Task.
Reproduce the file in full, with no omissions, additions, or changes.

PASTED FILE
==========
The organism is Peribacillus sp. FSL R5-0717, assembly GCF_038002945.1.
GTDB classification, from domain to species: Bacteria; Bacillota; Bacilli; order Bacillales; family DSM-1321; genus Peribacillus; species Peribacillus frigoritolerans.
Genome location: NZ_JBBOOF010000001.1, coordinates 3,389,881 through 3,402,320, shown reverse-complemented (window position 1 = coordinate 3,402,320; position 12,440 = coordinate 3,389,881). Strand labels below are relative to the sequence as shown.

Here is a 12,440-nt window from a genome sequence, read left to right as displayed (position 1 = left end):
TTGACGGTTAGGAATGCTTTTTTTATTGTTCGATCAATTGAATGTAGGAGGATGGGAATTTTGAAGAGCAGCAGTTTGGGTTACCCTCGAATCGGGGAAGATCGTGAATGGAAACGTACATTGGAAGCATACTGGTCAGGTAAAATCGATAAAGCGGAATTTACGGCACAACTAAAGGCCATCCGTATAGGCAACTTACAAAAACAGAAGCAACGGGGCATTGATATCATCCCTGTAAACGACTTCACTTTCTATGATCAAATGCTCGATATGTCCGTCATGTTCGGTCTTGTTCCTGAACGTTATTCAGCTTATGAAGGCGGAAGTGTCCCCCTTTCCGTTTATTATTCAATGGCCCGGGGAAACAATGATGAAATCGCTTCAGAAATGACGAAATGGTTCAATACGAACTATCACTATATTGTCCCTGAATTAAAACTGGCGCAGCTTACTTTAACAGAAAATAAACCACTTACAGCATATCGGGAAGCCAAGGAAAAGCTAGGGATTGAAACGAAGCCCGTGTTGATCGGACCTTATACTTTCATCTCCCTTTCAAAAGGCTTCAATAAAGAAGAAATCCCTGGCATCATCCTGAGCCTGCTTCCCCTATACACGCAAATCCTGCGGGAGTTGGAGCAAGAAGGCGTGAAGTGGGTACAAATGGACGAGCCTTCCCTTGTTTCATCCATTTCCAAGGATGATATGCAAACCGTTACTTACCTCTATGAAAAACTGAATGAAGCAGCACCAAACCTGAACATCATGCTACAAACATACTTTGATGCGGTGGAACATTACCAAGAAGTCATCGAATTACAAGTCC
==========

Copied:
The organism is Peribacillus sp. FSL R5-0717, assembly GCF_038002945.1.
GTDB classification, from domain to species: Bacteria; Bacillota; Bacilli; order Bacillales; family DSM-1321; genus Peribacillus; species Peribacillus frigoritolerans.
Genome location: NZ_JBBOOF010000001.1, coordinates 3,389,881 through 3,402,320, shown reverse-complemented (window position 1 = coordinate 3,402,320; position 12,440 = coordinate 3,389,881). Strand labels below are relative to the sequence as shown.

Here is a 12,440-nt window from a genome sequence, read left to right as displayed (position 1 = left end):
TTGACGGTTAGGAATGCTTTTTTTATTGTTCGATCAATTGAATGTAGGAGGATGGGAATTTTGAAGAGCAGCAGTTTGGGTTACCCTCGAATCGGGGAAGATCGTGAATGGAAACGTACATTGGAAGCATACTGGTCAGGTAAAATCGATAAAGCGGAATTTACGGCACAACTAAAGGCCATCCGTATAGGCAACTTACAAAAACAGAAGCAACGGGGCATTGATATCATCCCTGTAAACGACTTCACTTTCTATGATCAAATGCTCGATATGTCCGTCATGTTCGGTCTTGTTCCTGAACGTTATTCAGCTTATGAAGGCGGAAGTGTCCCCCTTTCCGTTTATTATTCAATGGCCCGGGGAAACAATGATGAAATCGCTTCAGAAATGACGAAATGGTTCAATACGAACTATCACTATATTGTCCCTGAATTAAAACTGGCGCAGCTTACTTTAACAGAAAATAAACCACTTACAGCATATCGGGAAGCCAAGGAAAAGCTAGGGATTGAAACGAAGCCCGTGTTGATCGGACCTTATACTTTCATCTCCCTTTCAAAAGGCTTCAATAAAGAAGAAATCCCTGGCATCATCCTGAGCCTGCTTCCCCTATACACGCAAATCCTGCGGGAGTTGGAGCAAGAAGGCGTGAAGTGGGTACAAATGGACGAGCCTTCCCTTGTTTCATCCATTTCCAAGGATGATATGCAAACCGTTACTTACCTCTATGAAAAACTGAATGAAGCAGCACCAAACCTGAACATCATGCTACAAACATACTTTGATGCGGTGGAACATTACCAAGAAGTCATCGAATTACAAGTCC